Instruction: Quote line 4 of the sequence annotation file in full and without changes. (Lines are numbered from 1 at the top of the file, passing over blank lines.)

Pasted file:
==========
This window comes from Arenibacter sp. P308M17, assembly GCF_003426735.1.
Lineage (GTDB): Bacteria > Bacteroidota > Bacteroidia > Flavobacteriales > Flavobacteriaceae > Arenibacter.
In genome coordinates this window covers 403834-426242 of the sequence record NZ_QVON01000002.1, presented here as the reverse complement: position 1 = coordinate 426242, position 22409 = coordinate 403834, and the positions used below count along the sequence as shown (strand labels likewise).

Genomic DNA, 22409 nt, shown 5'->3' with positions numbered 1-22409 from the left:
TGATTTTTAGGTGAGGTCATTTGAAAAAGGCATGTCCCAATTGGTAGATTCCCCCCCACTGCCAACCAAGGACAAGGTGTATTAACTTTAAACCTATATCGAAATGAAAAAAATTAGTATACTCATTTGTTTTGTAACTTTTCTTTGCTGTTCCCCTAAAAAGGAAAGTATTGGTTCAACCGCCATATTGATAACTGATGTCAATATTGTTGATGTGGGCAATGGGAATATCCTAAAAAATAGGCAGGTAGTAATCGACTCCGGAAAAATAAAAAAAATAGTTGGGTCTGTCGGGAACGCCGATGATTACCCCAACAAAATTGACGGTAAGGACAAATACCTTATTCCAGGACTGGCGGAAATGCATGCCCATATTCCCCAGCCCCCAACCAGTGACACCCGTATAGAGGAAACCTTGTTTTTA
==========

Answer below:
Genomic DNA, 22409 nt, shown 5'->3' with positions numbered 1-22409 from the left: